Reach takes a lot of time to show us how destructive the Covenant is and the devastation of that destruction in context with what they do to the planet. Most of the other games you don’t get that sense, with Halo 3 being the obvious exception since part of it takes place on Earth.

But what we got in Reach was an entire game of trying to save a planet only to fail.

MIGHTY TACTICAL

Check out these amazing photos of F-22s and F-16s flying over Alaska

On July 18, 2019, F-22 Raptors assigned to the 90th Fighter Squadron from Joint Base Elmendorf-Richardson (JBER) and F-16 Fighting Falcons assigned to the 18th Aggressor Squadron from Eielson Air Force Base teamed up for a training flight over the Joint Pacific Alaska Range Complex, in anticipation for this week’s celebrations for the 100th anniversary of JBER’s 3rd Wing, which occurred on July 1, 2019.

The flying component of the Wing, the 3rd Operations Group, is a direct descendant of one of the 15 original combat groups created by the U.S. Army Air Service before World War II. The 3rd Wing is also known for giving birth to exercise Cope Thunder, which later evolved in today’s Red Flag-Alaska.


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A U.S. Air Force F-16 Fighting Falcon from Eielson Air Force Base maneuvers over the Joint Pacific Alaska Range Complex, July 18, 2019.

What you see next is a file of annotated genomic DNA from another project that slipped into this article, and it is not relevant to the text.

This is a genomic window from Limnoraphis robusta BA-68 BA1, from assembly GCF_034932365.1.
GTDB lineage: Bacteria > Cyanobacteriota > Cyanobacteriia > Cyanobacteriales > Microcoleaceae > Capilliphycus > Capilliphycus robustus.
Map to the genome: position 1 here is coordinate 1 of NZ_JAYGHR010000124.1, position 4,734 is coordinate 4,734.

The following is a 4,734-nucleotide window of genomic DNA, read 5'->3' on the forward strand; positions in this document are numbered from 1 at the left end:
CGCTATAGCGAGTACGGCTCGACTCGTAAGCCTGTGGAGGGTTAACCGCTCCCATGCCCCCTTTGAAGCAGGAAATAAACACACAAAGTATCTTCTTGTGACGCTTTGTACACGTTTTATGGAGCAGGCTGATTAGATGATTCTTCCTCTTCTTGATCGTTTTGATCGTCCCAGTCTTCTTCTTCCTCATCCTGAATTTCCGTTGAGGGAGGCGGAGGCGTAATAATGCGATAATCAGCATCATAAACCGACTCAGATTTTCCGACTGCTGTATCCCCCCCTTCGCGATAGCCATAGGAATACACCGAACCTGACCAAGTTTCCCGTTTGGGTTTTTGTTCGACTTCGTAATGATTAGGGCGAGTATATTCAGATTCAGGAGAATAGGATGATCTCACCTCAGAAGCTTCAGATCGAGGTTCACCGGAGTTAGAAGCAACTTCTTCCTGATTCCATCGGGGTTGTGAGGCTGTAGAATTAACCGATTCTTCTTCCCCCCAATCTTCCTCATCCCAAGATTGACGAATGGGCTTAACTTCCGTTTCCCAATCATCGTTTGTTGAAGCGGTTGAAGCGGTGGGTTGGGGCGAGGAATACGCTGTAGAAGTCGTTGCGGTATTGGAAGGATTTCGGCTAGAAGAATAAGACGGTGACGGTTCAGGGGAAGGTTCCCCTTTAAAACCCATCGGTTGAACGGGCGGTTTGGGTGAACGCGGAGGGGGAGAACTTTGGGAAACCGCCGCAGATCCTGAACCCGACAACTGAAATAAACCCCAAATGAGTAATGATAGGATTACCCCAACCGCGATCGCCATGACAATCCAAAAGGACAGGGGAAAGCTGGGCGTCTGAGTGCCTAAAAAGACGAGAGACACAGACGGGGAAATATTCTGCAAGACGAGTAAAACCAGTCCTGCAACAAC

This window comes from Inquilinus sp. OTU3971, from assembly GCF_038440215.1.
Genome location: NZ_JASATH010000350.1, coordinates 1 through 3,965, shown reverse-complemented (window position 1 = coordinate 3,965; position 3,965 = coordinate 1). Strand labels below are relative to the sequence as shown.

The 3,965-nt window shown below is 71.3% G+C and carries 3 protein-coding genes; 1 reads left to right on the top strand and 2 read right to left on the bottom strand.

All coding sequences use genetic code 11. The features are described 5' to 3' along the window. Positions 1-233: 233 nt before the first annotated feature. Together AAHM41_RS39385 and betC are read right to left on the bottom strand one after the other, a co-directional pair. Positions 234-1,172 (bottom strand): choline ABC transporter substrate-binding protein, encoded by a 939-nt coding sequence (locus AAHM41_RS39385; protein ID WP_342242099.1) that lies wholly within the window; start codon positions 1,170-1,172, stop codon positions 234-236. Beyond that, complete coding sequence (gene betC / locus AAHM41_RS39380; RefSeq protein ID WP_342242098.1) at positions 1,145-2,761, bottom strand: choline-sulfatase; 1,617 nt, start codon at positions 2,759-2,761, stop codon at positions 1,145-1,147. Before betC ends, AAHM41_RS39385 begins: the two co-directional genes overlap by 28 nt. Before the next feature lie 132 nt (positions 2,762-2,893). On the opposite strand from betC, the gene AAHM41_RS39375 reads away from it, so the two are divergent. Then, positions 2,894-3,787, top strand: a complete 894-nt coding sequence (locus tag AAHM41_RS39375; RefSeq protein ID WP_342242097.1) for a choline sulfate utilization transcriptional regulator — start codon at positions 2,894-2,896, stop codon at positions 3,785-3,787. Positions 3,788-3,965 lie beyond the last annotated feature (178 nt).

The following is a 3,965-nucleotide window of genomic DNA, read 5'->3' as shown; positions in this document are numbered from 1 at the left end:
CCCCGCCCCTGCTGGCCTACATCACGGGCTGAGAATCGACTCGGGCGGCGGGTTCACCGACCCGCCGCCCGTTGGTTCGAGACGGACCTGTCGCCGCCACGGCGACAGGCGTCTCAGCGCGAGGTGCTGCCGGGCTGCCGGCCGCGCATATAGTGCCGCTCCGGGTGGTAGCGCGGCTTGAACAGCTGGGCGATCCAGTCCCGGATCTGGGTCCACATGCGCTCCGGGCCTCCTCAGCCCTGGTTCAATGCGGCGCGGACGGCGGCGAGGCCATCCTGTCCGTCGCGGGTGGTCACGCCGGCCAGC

(U.S. Air Force photo by Staff Sgt. James Richardson)

The 3rd Wing’s lineage originated July 1, 1919, as an Army Surveillance Group out of Kelly Field (Texas) flying British-designed, American-made DeHavilland DH.4 aircraft to patrol the U.S.-Mexico border during the Mexican Revolution. After WWI the unit became the 3rd Attack Group, focusing on aerial experimentation and pioneering dive bombing, skip-bombing, and parafrag attacks that were later employed by U.S. Army Air Corps/Forces bomber squadrons during World War II.

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A U.S. Air Force F-22 Raptor from Joint Base Elmendorf-Richardson and an F-16 Fighting Falcon from Eielson Air Force Base fly in formation over the Joint Pacific Alaska Range Complex, July 18, 2019.

(U.S. Air Force photo by Staff Sgt. James Richardson)

Following the infamous attacks on Pearl Harbor, the 3rd Attack Group started combat operations against Japan. In 1942, after changing name to 3rd Bombardment Group, the unit received new bombers and helped developing low-altitude strafing tactics, becoming famous for their combat proficiency.

In 1950 the group, after assuming the Wing designation, was tasked to provide the Korean War’s first bombing mission. Notably, a B-26 gunner from the 3rd Wing scored the first aerial victory of the war, shooting down a North Korean YAK-3.

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U.S. Air Force F-16 Fighting Falcons from Eielson Air Force Base execute a formation break over the Joint Pacific Alaska Range Complex, July 18, 2019.

(U.S. Air Force photo by Staff Sgt. James Richardson)